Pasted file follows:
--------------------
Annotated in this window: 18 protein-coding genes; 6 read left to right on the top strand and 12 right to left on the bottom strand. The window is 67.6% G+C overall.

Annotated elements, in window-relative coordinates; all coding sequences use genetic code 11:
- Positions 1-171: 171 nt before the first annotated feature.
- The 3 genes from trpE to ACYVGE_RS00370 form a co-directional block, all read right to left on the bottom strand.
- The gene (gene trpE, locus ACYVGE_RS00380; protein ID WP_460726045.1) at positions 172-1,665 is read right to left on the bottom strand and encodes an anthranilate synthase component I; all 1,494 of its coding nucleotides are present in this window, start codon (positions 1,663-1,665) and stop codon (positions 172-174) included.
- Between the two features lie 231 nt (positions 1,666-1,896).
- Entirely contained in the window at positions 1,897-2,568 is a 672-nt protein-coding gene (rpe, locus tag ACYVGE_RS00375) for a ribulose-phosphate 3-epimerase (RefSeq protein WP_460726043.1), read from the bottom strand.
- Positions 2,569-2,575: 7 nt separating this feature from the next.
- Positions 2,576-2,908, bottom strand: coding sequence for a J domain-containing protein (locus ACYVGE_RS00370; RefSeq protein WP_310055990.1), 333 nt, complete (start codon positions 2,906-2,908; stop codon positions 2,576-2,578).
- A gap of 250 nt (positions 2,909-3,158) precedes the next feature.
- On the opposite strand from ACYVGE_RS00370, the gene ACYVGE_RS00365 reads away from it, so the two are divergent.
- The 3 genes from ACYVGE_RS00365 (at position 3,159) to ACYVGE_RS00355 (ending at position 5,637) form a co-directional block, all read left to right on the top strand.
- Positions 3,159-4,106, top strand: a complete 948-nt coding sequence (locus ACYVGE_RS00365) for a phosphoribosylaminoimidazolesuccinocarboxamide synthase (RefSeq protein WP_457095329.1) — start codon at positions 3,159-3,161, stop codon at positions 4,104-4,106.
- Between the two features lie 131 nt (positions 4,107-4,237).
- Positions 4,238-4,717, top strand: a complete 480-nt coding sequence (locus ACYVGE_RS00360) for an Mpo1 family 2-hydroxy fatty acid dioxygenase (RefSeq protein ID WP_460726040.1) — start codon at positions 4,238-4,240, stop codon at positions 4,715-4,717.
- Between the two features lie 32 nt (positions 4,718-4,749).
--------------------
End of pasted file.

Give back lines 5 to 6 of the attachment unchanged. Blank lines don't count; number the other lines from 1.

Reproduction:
- The gene (gene trpE, locus ACYVGE_RS00380; protein ID WP_460726045.1) at positions 172-1,665 is read right to left on the bottom strand and encodes an anthranilate synthase component I; all 1,494 of its coding nucleotides are present in this window, start codon (positions 1,663-1,665) and stop codon (positions 172-174) included.
- Between the two features lie 231 nt (positions 1,666-1,896).